#Open journalism No news is bad news

Your contributions will help us continue to deliver the stories that are important to you

Support The Journal
Dublin: 11°C Sunday 20 September 2020
Advertisement

'Killing an industry that's already dead': Taxi drivers stage protest in Dublin city

Drivers have called on the government to introduce a range of measures to support the industry as they deal with the ongoing effects of the Covid-19 pandemic.

TAXI DRIVERS HAVE called on the government to introduce a range of measures to support the industry as they deal with the ongoing effects of the Covid-19 pandemic.

Up to 1,500 taxi drivers are staging a protest in Dublin city today, saying their livelihoods are at risk.

The demonstration has been organised by the sectors’ four main unions, which represent tens of thousands of drivers across the country.

It started at Phoenix Park before making its way to Government Buildings. TDs will later discuss supports for taxi drivers in the Dáil.

coronavirus-tue-sep-15-2020 Taxi drivers say 22,000 jobs are at risk. Source: Niall Carson/PA Wire/PA Images

Many taxi drivers were off the road for months during the pandemic and those who are back at work say business is only about 20% of what it would typically be.

They believe the taxi industry has been largely ignored while other sectors have received support from the government, adding that high insurance costs and plans to ban taxis from some bus lanes could force drivers off the road for good.

Tom McGeown, who has been a taxi driver in Dublin for 20 years, said drivers are facing “a lot of issues”. He was off the road for three and a half months and since he returned has only been getting about one-fifth of the work he did before the pandemic.

He told TheJournal.ie the issuing of new taxi licences should be suspended until work has returned to pre-pandemic levels and more supports are available for drivers.

“There are certain companies advertising for new drivers, claiming that they can make a living when other drivers are sitting at home. Why are they putting new licences on the road when current licences are actually on shelves in sheds?”

McGeown said it’s unfair to say taxi drivers are “not part of the transport infrastructure”, adding “we are the backbone of it”.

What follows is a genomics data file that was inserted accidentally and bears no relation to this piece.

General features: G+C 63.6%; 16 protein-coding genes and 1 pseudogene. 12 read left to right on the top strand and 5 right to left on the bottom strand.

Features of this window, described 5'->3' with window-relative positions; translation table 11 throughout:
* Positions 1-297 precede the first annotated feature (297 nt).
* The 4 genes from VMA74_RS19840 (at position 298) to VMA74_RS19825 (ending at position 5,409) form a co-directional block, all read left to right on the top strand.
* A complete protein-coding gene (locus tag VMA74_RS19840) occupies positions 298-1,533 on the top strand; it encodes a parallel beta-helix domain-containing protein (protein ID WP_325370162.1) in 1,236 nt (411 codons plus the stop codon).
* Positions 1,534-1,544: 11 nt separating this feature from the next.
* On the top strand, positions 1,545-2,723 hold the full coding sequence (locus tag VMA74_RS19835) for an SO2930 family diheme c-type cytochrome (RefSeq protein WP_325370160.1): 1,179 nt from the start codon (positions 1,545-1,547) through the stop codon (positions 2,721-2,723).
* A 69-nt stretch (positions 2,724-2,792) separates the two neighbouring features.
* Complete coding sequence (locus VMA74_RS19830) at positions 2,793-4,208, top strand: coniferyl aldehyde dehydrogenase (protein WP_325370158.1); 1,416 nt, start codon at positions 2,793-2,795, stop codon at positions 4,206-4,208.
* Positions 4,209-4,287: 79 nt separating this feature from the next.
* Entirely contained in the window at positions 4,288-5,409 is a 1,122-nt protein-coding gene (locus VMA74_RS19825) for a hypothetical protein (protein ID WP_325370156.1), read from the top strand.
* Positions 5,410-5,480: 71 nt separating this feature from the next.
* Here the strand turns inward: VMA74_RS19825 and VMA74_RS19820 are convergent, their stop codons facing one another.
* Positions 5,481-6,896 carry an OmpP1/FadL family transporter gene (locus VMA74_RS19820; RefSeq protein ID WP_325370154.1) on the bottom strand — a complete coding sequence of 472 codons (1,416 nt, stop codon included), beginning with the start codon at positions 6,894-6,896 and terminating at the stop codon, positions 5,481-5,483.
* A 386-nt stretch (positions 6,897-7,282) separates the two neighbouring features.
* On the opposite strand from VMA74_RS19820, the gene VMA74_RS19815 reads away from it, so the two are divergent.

“When all other transport entities are in their beds, we’re driving people home. We need to be recognised a little bit more.”

Bus lanes

McGeown said proposals to ban taxis from using some bus lanes in Dublin at certain times “would absolutely kill our business that’s already dead”.

“Business people like to travel in bus lanes because they want to get into work quickly, if there are no bus lanes for us it’s going force business people onto buses.”

Derek Jackson, who has driven taxis in the capital for over 20 years, added: “Nobody is going to get my taxi or Tom’s or any of the rest of the drivers here if they’re going to have to sit in normal traffic, you may as well sit in a bus, it’s not viable for people.”

He said if the government wants to reduce the environmental impact of cars, it should give taxi drivers subsidies to buy electric vehicles, rather than ban taxis from bus lanes.

Jackson said taxi drivers were here before many buses and the Luas but are the “ones to get pushed out” despite many people relying on them.

“There are loads of things wrong with the industry, the government are just not listening,” Jackson said. He noted that taxi drivers “were bringing people to hospitals and collecting PPE gear, bringing staff to nursing homes”, adding “there was no recognition for taxi drivers for that”.

“We were the ones that were doing it, Dublin Bus weren’t dropping people to work as far as right into the hospitals and right into the clinics and wherever people had appointments. We were the ones doing it. We were collecting prescriptions for pensioners. It’s very frustrating. It’s like nobody cares what we’re doing,” Jackson told us.